Australian Greens' dissenting report

Australian Greens' dissenting report

1.1The Australian Greens (the Greens) are concerned by the absence of a clear recommendation in the interim report addressing the need for transparency and accountability within the Department of Defence’s (Defence) involvement in the performance of Australia’s defence industry.

1.2Further, the Greens are also concerned about the lack of mention in the interim report of the threat that overreliance on a foreign military has on sovereignty capabilities. This is especially true when there are limits on the independent sovereign use of the military assets inherent in the platform.

1.3The terms of reference cover ‘design and implementation of programmes and initiatives that seek to improve the Australian defence industry’s capability and capacity’. Transparency, public interest and accountability are core to the Australian defence industry’s capability and capacity.

1.4The interim report makes a note of serious breaches in procurement as well as numerous other inquiries, reviews and reports that have noted insufficient transparency, accountability, oversight and clear public interest during the procurement process. This undermines defence capabilities and trust in Defence.

1.5Of particular note is the tender process of the Hunter Class Frigates from BAE Systems, which did not have relevant value-for-money assessments, and had serious irregularities throughout the First and Second pass processes along with numerous other issues. This is not a simple ‘misalignment in expectations of implementing’ Commonwealth Procurement Rules (CPR) as the interim report states. The issues raised by the Australian National Audit Office (ANAO) around this procurement process and the subsequent reporting constitute a serious and significant breach in CPR and defence capabilities occurring in one of Defence’s largest projects.

1.6Similarly, the most recent 2021–22 Major Projects Report from the ANAO noted the concerning challenge to transparency posed by Defence refusing to provide key information to the national auditor. With Auditor-General for Australia Grant Hehir noting:

The Defence Major Projects Report (MPR) for 2021–22 was presented to Parliament in February 2023. The audit opinion included an emphasis of matter, drawing attention to the decision of the Secretary of Defence to not publish certain information in the section of the report prepared by the department. The department had assessed that some of the details of project performance, individually or in aggregate, would or could be reasonably expected to cause damage to the security, defence or international relations of the Commonwealth without sanitisation of the data. As a consequence, ANAO analysis of schedule performance for the full suite of MPR projects could not be provided in the report.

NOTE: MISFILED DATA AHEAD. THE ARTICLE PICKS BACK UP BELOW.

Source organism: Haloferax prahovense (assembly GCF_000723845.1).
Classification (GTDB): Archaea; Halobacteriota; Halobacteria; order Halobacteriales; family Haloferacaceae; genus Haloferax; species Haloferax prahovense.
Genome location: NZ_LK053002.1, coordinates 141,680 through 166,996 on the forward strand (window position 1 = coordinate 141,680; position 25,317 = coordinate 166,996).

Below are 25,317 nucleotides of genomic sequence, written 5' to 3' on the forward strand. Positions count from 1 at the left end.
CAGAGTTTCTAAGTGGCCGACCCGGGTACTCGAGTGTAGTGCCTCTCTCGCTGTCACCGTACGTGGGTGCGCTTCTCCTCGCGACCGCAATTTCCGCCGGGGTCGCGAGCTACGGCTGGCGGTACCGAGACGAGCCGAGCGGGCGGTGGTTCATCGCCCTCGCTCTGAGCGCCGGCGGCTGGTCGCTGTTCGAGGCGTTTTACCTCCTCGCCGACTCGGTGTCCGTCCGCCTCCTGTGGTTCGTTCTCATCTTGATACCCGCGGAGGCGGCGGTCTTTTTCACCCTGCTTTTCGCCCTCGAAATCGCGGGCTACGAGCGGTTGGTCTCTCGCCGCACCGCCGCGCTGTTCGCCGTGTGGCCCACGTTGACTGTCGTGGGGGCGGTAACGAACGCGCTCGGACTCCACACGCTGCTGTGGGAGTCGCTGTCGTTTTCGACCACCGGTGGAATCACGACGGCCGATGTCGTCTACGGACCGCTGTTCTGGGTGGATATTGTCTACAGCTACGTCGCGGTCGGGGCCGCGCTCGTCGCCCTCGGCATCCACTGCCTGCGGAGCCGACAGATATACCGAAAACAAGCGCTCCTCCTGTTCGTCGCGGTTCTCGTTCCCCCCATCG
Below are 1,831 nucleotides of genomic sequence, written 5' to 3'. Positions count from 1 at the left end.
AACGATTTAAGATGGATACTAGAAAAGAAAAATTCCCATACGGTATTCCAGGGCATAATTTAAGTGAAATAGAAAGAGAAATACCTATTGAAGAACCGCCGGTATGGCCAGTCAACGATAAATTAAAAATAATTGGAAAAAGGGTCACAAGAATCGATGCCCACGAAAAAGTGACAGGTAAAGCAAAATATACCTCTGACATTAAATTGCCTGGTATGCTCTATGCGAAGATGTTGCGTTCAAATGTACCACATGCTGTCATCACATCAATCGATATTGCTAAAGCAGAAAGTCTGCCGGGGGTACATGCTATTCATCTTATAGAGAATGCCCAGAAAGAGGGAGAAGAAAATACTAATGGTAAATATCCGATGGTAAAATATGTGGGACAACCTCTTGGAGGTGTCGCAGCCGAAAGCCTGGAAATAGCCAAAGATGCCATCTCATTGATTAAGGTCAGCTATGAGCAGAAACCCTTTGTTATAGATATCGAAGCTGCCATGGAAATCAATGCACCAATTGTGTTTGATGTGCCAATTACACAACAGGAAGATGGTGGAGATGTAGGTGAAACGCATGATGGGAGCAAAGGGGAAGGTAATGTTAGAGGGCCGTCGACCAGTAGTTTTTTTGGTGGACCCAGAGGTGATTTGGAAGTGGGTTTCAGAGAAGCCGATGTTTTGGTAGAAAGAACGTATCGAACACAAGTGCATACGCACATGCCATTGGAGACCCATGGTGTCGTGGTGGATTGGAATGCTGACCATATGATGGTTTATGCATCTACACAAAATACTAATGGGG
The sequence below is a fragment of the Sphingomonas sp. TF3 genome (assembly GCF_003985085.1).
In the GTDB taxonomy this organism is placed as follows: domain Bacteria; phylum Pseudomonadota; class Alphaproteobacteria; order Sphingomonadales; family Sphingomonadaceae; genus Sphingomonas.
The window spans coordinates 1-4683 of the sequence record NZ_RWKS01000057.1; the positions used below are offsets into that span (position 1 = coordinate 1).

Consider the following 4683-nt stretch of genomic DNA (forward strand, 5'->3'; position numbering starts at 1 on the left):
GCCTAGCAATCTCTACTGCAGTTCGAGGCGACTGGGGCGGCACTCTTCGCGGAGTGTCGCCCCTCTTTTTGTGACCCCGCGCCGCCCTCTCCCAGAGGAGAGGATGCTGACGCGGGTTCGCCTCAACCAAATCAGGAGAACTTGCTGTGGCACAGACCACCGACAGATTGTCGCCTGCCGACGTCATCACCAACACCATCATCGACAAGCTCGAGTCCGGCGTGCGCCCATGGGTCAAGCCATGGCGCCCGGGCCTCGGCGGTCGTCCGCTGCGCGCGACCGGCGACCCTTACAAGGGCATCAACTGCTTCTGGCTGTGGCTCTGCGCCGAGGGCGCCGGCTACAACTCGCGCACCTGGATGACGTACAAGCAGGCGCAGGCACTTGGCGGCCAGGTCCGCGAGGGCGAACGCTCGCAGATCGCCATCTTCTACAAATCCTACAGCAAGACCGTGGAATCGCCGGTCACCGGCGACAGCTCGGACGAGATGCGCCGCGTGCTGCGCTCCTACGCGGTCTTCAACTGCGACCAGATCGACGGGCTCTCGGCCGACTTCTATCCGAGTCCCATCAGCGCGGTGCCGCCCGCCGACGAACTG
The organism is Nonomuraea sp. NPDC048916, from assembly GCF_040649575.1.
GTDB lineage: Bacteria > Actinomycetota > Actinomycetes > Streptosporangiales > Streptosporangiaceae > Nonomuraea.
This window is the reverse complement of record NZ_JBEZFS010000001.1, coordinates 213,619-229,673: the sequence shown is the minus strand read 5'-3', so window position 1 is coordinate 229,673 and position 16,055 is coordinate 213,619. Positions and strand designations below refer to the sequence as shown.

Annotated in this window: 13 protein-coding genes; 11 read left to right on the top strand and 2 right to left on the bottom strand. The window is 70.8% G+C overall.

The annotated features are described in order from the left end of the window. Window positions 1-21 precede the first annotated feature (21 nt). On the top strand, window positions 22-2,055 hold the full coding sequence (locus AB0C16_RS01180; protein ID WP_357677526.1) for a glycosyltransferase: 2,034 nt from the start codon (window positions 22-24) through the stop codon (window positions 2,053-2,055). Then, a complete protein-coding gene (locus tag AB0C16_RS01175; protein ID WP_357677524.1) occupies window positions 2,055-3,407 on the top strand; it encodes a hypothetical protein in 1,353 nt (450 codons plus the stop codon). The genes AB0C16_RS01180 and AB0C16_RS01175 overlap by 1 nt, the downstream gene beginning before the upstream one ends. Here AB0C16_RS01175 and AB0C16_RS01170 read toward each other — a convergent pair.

The impact of such reductions in transparency and accountability to the Parliament, identified through auditing, will be a watch point in both the Defence context and across the public sector.[1]

1.7The refusal of Defence to provide key information to the ANAO is a flagrant breach of basic transparency principles and also undermines confidence in Australian defence capabilities and processes.

1.8It is also unclear how the procurement of nuclear submarines from the UnitedStates and various other projects based on “interoperability” with foreign militaries, impacts Australia’s sovereign capabilities. The interim report fails to mention the threat of overreliance on any one foreign country's military capabilities to sovereign control. In the absence of even a credible veneer of due process in the decision-making that led to the proposed AUKUS nuclear submarine procurement.

1.9As such, the following recommendations should be added:

Recommendation 1

1.10The Committee recommends further examination of, and reporting back to the Senate on, the following matters as a part of the Committee's continued work:

how to ensure value for money, transparency, accountability, public interest and oversight are mandatory in the procurement process; and

how ‘interoperability’ and interaction with foreign militaries undermine and threaten sovereign capabilities.

Senator David Shoebridge

Substitute Member

Australian Greens’ Senator for New South Wales


[1]Australian National Audit Office (ANAO), Annual report 2022–23, pp. 5–6.